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Cervical Spondylosis


When people get older, the disks and joints in the neck (cervical spine) slowly degenerate. The medical term for this age-related wear-and-tear on the cartilage (discs) and bones of the neck (cervical vertebrae) is cervical spondylosis. Or, as it is more commonly called, arthritis of the neck. It is a common cause of chronic neck pain that typically worsens as a person grows older.


As you age, the bones and cartilage that make up your backbone and neck go through certain changes. These changes are normal, taking place because of the normal wear-and-tear that comes along with getting older. Over time, the discs of the spine start to degenerate (break down), lose fluid, and stiffen, which can lead to:

  • Bone spurs: In an effort to strengthen the spine, the body creates extra amounts of bone. This extra bone, however, can press on the spinal cord and nerves, resulting in pain.

  • Stiff ligaments: When ligaments get stiffer, they can make the neck feel tight, which affects mobility.

  • Herniated discs: When cracks appear on the exterior of the spinal discs, they can start to bulge (herniate). This often leads to pressure on the spinal cord and nerve roots.

  • Dehydrated discs: Around age 40, spinal discs start to dry out and shrink. When this happens, discs no longer work as cushions between the vertebrae of your spine. Because of this, more bone-on-bone contact occurs.


Symptoms vary between people who have cervical spondylosis. Symptoms can range from mild to severe and can develop gradually or occur suddenly. The most common symptom of cervical spondylosis is pain and stiffness in the neck. This pain usually improves with rest or lying down.

Other symptoms may include:

  • Headaches
  • Grinding or popping noise when you turn your neck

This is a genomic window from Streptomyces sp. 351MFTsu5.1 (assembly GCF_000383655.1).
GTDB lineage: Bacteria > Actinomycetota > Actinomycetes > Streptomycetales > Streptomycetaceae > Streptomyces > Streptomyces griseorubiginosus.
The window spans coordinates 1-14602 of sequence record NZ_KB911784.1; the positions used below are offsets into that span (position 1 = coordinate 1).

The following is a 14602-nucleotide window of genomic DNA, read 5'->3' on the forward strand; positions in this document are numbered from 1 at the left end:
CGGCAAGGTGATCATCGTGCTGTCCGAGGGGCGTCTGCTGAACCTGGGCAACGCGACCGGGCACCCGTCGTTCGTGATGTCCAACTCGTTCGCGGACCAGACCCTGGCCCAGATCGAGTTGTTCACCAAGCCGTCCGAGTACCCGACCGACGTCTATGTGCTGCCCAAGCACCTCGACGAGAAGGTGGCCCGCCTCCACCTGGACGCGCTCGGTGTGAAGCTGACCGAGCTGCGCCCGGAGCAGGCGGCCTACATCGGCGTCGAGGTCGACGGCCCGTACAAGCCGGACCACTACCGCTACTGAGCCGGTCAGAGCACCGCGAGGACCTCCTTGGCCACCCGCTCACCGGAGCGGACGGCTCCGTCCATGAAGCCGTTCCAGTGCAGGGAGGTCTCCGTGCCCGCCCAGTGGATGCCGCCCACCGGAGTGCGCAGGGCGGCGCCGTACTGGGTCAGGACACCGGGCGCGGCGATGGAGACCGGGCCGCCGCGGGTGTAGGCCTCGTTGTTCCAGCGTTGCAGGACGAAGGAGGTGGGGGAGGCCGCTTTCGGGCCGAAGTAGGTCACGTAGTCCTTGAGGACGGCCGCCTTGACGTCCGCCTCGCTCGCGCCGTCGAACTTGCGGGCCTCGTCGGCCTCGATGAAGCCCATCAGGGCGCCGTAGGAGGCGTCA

• Muscle weakness or spasms in the neck or shoulders

Chronic compression of the spinal cord and nerve roots could also cause symptoms such as pain in the shoulder, arm, or hand and/or abnormal sensations such as tingling or numbness in the upper extremities (arms, hands, and fingers).

In rarer cases, patients may experience a loss of balance and/or a loss of bladder or control. Additionally, if the lower back is affected, patients may experience pain in the buttock and/or sciatica (leg pain).

If you notice a sudden onset of the symptoms above–especially numbness or loss of bladder or bowel control–seek medical attention. Your doctor may refer you to a spine specialist.


Although the condition can be very painful, spondylosis typically doesn’t require surgery. Non-surgical treatments for cervical spondylosis may include:

  • Medications ranging from over-the-counter pain relievers to prescription pain relievers, muscle relaxants, and anti-inflammatory drugs.
  • Some back pain specialists may suggest steroid injections.
  • Physical therapy to help stretch and strengthen the muscles.
  • Heat or ice to ease sore muscles that cause neck pain.
  • Regular exercise to keep the neck limber.
  • Weight loss to remove excess stress from the body.

While many patients respond well to these non-surgical treatments, there are times when they do not provide adequate pain and/or symptom relief. In cases such as these, a spine specialist may recommend surgery for cervical spondylosis once the patient’s situation has been carefully and thoroughly evaluated.

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